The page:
Android on a PC, does it make sense?

While the world’s most popular mobile operating system is quite powerful, porting it to PCs doesn’t sound like a great idea right away. But Jide, a new Chinese company, took a chance.

After two successful Kickstarter campaigns — one for a “laptop experience on a big Android tablet” and an Android mini PC, that was even more successful — Jide is selling devices running Remix OS and it just released a first developer alpha version of its software, which you can download for free. Reviewing a very early alpha version doesn’t really sound fair, so it’s more something like a first impression.

Jide didn’t just make stock Android running on PCs, Remix OS is based on the open source Android-x86 project, which, for now, is Android 5.1. It runs on a USB flash drive (2.0, but 3.0 is preferable because of speed), but you need some knowhow of what a BIOS is in order to run it, although it’s really not that hard. Once you’re in, you see a desktop environment that you recognize from other PC systems. The first version I tried came with the Google Play Store, but newer versions do not have that included yet. However, you can install any APK and there is a one-click way to get the Play Store.

Besides the expected desktop there is a taskbar and a Windows like start button and menu, comparable to the app drawer on your phone. There is a notification area on the right side as well as status things like wifi and a clock. It also comes with a real file manager.

While Android has multitasking built in, it’s not really multitasking. But in Remix OS you can open multiple apps at the same time and resize the windows to position them. An app auto-snaps to the side when you drag it towards it. It all works really intuitive. Having Wikipedia and a document open at the same time opens up new possibilities, not found in regular Android.

The OS itself is actually quite minimal, but has a consistent and nice design, from the file manager to the settings menu. It feels very user-friendly, especially with the Play Store installed. I was surprised how well it worked with my hardware, considering that it wasn’t specifically optimized for my laptop. It immediately found wifi networks — something I can’t say of all Linux based operating systems — the mouse and trackpad work well, although scrolling with the mouse isn’t perfect, so I prefer using the trackpad, which even recognizes multi-touch. Right-click on the mouse works and even well-known keyboard shortcuts like alt+f4 and ctrl+f are supported.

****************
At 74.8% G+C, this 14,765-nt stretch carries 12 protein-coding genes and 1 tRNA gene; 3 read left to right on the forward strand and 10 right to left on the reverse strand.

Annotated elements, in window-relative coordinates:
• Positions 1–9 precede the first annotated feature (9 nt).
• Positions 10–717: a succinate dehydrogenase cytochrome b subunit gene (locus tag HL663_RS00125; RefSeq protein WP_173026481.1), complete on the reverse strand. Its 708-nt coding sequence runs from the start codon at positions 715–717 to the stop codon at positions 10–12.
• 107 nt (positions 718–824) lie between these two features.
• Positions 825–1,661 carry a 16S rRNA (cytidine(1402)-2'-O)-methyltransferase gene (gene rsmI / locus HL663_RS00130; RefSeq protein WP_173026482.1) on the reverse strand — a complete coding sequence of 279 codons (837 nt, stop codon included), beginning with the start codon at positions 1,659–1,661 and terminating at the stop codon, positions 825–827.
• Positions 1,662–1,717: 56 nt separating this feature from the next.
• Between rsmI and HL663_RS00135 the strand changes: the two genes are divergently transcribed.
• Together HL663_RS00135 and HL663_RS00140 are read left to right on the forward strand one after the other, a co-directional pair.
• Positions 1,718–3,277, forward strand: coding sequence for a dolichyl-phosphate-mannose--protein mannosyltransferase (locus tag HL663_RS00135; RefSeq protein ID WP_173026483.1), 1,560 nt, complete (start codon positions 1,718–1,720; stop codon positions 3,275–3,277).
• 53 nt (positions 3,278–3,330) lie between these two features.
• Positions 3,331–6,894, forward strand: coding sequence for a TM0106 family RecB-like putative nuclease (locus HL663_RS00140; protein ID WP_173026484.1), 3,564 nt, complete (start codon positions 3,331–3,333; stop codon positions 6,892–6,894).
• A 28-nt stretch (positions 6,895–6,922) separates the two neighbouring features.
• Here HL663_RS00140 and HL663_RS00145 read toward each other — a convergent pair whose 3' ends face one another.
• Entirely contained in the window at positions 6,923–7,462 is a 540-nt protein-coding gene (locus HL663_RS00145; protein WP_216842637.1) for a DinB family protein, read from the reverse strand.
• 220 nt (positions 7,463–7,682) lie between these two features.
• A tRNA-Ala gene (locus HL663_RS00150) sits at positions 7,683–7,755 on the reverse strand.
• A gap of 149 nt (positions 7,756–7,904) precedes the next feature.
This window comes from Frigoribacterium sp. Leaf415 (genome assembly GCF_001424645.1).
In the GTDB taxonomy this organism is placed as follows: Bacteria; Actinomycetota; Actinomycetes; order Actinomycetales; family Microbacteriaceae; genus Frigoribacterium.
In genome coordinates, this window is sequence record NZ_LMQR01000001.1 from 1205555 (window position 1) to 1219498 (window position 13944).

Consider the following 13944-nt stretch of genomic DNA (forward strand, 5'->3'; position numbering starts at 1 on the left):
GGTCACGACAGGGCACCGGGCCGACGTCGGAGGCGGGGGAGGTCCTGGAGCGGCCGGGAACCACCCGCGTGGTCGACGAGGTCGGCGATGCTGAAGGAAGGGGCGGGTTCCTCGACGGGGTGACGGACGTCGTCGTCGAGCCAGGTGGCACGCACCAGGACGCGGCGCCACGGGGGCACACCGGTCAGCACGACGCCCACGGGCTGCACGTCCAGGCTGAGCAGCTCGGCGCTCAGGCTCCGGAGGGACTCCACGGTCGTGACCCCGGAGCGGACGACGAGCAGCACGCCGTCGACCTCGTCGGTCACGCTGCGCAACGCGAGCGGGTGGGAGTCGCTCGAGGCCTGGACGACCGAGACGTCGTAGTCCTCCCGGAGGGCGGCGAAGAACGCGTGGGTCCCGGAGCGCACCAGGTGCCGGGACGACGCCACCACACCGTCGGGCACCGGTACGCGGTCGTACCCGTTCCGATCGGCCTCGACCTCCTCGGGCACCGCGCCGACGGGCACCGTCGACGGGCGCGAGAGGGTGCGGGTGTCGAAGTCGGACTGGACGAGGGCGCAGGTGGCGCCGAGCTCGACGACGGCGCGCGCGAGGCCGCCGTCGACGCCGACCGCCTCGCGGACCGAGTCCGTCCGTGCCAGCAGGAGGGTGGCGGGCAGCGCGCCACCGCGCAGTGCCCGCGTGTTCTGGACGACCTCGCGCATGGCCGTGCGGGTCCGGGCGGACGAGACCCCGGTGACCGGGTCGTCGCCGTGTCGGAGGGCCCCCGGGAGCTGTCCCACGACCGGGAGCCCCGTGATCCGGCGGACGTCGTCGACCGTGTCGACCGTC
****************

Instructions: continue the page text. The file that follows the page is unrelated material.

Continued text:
But, like I said in the beginning, it’s an early alpha version, so of course there are going to be bugs. Coming out of sleep mode made the screen flash and sometimes that meant that I had to restart the system. Also, for some reason, it altered the clock in Windows. But most of the bugs I encountered are probably easy to fix before a stable release is out.

But… why?

But why would you want Android on your PC? Good question. I think it really depends on how much of an upgrade you want your PC to be over your phone and tablet. Yes, Chrome is faster than on your phone and yes, you have better multitasking, but it’s still just the mobile version of Chrome. That means that there are no extensions. Of course there are Photoshop apps on Android, but it’s not exactly anything like Photoshop on Windows and OS X. If you can do everything you need to do in apps, this might be for you. But consider that not all apps are optimized for 11 to 17 inch screens. Some are still just stretched mobile versions (I’m looking at you, Twitter).

There are (denied) rumors that Google might be merging its Chrome OS and Android, but Remix OS does not convince me that Google should completely ditch Chrome OS. Mainly because of the full desktop browser. Android apps can run on Chrome OS and for now, I think, for Google, that’s the best way to do it.
Early verdict

It’s still a bit too early to judge, but so far I’m really impressed with how well this alpha runs. Will I be using it on a daily basis? Well, I will probably use it every day just to try out new things and because I find it useful to have some apps on my laptop. I like easy-to-use OSes, but because of the things I need to do on my laptop, it’s not a full replacement for me.
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